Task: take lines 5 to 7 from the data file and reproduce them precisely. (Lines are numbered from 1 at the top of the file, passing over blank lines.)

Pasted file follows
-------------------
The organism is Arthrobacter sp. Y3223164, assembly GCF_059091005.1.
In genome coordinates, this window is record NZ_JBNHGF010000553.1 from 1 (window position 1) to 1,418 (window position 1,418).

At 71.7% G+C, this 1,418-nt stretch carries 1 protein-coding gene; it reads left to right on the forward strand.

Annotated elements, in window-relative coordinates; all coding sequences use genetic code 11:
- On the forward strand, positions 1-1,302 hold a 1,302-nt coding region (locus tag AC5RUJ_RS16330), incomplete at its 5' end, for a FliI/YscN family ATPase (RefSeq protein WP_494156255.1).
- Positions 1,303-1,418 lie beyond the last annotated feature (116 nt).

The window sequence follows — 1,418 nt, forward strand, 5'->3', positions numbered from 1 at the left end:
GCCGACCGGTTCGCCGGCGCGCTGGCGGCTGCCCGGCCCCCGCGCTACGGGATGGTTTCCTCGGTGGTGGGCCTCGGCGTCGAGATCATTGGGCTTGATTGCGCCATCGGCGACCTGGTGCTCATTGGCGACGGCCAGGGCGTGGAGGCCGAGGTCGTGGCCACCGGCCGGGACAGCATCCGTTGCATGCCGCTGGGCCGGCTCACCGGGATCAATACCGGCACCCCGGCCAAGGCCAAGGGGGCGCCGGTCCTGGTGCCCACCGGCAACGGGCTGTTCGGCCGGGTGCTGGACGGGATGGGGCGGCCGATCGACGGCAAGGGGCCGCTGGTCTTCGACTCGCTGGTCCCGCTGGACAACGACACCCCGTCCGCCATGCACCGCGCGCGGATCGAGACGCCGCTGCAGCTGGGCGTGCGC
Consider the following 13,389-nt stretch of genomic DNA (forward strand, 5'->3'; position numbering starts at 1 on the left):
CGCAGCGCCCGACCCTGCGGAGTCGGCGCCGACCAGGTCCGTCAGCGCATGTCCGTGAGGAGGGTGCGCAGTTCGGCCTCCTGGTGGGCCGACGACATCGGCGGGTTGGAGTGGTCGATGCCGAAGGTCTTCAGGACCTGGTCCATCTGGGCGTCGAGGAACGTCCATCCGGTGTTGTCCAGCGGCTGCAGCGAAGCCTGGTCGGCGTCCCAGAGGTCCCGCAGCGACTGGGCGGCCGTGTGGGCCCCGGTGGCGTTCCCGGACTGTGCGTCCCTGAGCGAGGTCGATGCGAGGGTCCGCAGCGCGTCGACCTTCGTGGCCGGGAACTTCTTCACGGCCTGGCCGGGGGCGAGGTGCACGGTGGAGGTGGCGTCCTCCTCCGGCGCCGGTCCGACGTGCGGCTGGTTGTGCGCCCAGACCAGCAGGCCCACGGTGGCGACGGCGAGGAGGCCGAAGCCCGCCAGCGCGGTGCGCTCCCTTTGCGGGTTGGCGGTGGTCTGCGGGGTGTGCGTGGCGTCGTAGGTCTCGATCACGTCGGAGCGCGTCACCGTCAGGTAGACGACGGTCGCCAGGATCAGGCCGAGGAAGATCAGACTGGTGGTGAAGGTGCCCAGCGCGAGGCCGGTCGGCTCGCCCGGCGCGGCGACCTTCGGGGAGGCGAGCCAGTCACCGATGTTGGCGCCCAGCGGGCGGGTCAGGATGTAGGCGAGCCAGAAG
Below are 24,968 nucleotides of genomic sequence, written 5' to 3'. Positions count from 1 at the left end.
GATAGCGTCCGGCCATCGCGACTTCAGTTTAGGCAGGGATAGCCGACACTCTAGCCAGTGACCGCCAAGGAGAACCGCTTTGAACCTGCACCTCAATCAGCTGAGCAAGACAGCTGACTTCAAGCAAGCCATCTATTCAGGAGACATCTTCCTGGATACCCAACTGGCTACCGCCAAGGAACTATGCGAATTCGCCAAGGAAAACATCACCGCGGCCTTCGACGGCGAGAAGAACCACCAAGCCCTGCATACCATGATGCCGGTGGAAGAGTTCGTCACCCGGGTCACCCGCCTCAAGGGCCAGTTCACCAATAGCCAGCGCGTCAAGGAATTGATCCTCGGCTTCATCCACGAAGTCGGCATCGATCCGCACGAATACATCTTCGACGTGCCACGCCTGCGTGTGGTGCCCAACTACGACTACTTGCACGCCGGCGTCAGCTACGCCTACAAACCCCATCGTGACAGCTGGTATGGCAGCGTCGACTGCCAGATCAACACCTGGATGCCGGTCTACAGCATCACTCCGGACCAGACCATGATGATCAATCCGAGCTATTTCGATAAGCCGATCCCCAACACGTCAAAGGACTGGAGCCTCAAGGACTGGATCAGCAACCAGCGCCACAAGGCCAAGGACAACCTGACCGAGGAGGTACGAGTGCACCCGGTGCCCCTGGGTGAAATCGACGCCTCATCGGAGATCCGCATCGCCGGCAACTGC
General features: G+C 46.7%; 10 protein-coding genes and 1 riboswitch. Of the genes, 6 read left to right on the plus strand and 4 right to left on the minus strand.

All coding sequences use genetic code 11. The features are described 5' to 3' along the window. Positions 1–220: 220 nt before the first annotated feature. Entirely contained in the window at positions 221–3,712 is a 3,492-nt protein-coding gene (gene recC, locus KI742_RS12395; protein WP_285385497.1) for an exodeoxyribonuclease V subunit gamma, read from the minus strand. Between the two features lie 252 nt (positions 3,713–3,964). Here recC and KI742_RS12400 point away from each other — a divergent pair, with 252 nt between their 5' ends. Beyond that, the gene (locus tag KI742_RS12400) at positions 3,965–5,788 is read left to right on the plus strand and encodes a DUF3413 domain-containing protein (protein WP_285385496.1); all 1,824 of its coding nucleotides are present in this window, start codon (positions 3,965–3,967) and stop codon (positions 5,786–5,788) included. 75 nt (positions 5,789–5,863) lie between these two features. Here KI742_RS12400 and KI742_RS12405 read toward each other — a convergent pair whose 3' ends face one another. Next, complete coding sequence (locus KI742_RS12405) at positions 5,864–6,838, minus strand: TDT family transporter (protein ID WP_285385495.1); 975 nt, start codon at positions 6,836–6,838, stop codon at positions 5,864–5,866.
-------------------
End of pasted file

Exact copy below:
- On the forward strand, positions 1-1,302 hold a 1,302-nt coding region (locus tag AC5RUJ_RS16330), incomplete at its 5' end, for a FliI/YscN family ATPase (RefSeq protein WP_494156255.1).
- Positions 1,303-1,418 lie beyond the last annotated feature (116 nt).

The window sequence follows — 1,418 nt, forward strand, 5'->3', positions numbered from 1 at the left end: